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Human Capital Spillovers and Local Unemployment

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  • Jung Hyun Choi
  • Richard K. Green

Abstract

This paper examines the magnitude of human capital spillovers on unemployment. Using bothindividual and metropolitan level data, we find that the adult population share of collegegraduates is negatively associated with the unemployment rate. More specifically, we find thatthose who reside in MSAs with higher shares of college graduates are more likely to beemployed, even after controlling for individual, MSA and state level factors including individual’sown education level. The likelihood of being unemployed falls further for the non-collegegraduates compared to the college graduates. We also find that MSAs with higher shares ofcollege graduates have lower average unemployment rates. This education spillover is nottransitory but is an important factor that explains long-term divergences in the MSAunemployment rates.

Suggested Citation

  • Jung Hyun Choi & Richard K. Green, 2014. "Human Capital Spillovers and Local Unemployment," Working Paper 9319, USC Lusk Center for Real Estate.
  • Handle: RePEc:luk:wpaper:9319
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    References listed on IDEAS

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    1. Antonio Ciccone & Giovanni Peri, 2006. "Identifying Human-Capital Externalities: Theory with Applications," Review of Economic Studies, Oxford University Press, vol. 73(2), pages 381-412.
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    3. Moretti, Enrico, 2004. "Estimating the social return to higher education: evidence from longitudinal and repeated cross-sectional data," Journal of Econometrics, Elsevier, vol. 121(1-2), pages 175-212.
    4. Roback, Jennifer, 1988. "Wages, Rents, and Amenities: Differences among Workers and Regions," Economic Inquiry, Western Economic Association International, vol. 26(1), pages 23-41, January.
    5. Enrico Moretti, 2004. "Workers' Education, Spillovers, and Productivity: Evidence from Plant-Level Production Functions," American Economic Review, American Economic Association, vol. 94(3), pages 656-690, June.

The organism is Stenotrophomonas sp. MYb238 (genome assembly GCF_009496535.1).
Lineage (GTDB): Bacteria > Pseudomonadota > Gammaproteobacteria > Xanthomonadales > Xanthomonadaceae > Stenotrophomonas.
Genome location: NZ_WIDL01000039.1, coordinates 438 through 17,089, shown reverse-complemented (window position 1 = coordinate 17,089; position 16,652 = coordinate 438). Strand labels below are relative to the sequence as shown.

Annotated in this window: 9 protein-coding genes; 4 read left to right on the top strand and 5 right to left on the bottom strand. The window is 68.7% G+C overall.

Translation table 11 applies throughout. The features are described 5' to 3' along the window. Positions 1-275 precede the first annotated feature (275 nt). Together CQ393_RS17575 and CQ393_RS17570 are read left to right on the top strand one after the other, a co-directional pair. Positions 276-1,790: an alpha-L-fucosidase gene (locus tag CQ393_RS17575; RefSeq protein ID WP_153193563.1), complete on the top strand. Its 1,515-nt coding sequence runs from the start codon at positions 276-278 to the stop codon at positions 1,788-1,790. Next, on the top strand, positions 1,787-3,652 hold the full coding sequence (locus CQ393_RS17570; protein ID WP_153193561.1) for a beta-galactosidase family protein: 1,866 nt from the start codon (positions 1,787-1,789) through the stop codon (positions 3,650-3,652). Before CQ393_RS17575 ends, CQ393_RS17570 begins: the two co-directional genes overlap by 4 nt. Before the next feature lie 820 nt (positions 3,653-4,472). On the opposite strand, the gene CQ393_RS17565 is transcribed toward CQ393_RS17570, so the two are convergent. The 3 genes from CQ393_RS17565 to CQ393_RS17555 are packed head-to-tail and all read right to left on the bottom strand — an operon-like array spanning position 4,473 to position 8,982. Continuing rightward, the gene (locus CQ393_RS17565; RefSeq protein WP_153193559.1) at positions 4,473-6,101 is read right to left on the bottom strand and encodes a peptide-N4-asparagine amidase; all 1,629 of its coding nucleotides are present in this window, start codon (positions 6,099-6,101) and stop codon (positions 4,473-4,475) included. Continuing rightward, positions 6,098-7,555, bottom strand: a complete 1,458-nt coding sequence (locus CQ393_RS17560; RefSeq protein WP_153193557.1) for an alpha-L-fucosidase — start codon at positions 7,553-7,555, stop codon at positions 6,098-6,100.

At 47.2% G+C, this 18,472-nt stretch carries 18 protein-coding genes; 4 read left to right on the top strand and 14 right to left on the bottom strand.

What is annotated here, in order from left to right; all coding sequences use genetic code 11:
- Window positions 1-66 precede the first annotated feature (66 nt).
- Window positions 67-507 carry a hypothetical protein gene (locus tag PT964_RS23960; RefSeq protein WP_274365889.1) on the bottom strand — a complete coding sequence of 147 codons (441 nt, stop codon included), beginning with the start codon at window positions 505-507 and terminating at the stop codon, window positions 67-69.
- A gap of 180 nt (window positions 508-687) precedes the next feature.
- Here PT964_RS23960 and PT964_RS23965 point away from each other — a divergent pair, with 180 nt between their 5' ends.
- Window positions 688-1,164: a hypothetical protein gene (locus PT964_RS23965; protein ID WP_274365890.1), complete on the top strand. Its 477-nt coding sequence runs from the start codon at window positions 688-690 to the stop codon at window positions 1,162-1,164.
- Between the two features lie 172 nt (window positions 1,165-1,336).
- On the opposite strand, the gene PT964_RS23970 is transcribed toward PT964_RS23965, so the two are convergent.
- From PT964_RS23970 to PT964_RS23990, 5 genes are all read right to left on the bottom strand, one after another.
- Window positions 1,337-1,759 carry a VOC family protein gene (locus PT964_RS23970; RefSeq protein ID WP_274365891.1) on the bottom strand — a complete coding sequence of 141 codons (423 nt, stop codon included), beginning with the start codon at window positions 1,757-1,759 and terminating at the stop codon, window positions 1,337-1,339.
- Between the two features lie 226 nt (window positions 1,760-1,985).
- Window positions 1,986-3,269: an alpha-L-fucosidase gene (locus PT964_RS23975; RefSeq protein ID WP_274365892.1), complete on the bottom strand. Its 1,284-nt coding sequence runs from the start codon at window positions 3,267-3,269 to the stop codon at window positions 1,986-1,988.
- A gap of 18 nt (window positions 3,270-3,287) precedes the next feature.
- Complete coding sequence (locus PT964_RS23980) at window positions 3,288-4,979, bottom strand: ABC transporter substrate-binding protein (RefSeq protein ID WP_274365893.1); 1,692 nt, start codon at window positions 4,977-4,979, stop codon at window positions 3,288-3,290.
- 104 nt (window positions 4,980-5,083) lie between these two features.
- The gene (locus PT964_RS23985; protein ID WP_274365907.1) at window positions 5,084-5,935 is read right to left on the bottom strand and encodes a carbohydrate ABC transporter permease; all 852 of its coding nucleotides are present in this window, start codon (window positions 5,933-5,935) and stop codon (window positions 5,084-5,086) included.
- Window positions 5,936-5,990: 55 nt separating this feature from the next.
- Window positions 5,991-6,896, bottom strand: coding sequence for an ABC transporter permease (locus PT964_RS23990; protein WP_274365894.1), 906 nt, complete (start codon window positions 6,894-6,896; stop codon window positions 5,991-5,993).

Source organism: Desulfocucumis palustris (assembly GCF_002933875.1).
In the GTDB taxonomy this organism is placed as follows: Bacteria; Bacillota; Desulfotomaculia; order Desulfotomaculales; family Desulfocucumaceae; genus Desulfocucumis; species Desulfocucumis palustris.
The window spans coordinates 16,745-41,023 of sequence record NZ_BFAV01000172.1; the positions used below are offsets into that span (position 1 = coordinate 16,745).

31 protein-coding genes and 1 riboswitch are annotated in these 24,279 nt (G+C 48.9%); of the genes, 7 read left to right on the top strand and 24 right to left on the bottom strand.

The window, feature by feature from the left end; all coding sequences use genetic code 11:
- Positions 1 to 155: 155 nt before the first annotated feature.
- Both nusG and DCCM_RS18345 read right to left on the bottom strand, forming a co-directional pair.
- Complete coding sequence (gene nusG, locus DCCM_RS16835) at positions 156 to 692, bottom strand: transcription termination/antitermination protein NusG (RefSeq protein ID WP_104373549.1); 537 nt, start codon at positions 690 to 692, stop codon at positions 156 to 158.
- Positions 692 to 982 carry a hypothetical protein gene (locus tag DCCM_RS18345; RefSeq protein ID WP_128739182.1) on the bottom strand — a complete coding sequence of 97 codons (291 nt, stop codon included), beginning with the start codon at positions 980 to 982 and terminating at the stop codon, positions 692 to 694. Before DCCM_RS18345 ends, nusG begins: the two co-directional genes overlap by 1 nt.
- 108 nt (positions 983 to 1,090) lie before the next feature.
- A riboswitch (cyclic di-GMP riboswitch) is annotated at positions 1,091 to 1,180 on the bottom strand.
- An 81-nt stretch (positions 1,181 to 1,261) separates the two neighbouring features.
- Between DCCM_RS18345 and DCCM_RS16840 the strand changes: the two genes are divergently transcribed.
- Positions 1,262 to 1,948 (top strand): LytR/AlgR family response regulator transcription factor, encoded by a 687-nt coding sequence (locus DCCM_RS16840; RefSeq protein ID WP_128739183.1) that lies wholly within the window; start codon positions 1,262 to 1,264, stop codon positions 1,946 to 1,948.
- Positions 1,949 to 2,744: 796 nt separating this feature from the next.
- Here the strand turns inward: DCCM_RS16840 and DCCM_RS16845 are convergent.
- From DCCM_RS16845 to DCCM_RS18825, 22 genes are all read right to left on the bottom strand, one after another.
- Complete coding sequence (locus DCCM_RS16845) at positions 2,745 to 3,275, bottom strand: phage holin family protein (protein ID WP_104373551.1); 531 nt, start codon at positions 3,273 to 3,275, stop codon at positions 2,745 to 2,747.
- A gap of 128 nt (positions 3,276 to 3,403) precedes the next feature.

6. Holzer, Harry J, 1991. "Employment, Unemployment and Demand Shifts in Local Labor Markets," The Review of Economics and Statistics, MIT Press, vol. 73(1), pages 25-32, February.
    7. Tomaz Cajner & Isabel Cairo, 2011. "Human Capital and Unemployment Dynamics: Why More Educated Workers Enjoy Greater Employment Stability," 2011 Meeting Papers 1145, Society for Economic Dynamics.
    8. Evans, Philip & McCormick, Barry, 1994. "The New Pattern of Regional Unemployment: Causes and Policy Significance," Economic Journal, Royal Economic Society, vol. 104(424), pages 633-647, May.
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    10. Mark Partridge & Dan Rickman, 1997. "The Dispersion of US State Unemployment Rates: The Role of Market and Non-market Equilibrium Factors," Regional Studies, Taylor & Francis Journals, vol. 31(6), pages 593-606.
    11. Rauch James E., 1993. "Productivity Gains from Geographic Concentration of Human Capital: Evidence from the Cities," Journal of Urban Economics, Elsevier, vol. 34(3), pages 380-400, November.
    12. Curtis J. Simon, 1988. "Frictional Unemployment and the Role of Industrial Diversity," The Quarterly Journal of Economics, Oxford University Press, vol. 103(4), pages 715-728.
    13. Burridge, Peter & Gordon, Ian Richard, 1981. "Unemployment in the British Metropolitan Labour Areas," Oxford Economic Papers, Oxford University Press, vol. 33(2), pages 274-297, July.
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    Cited by:

    1. Cox, Michael & Peichl, Andreas & Pestel, Nico & Siegloch, Sebastian, 2014. "Labor demand effects of rising electricity prices: Evidence for Germany," Energy Policy, Elsevier, vol. 75(C), pages 266-277.

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    Keywords

    education; umemployment;

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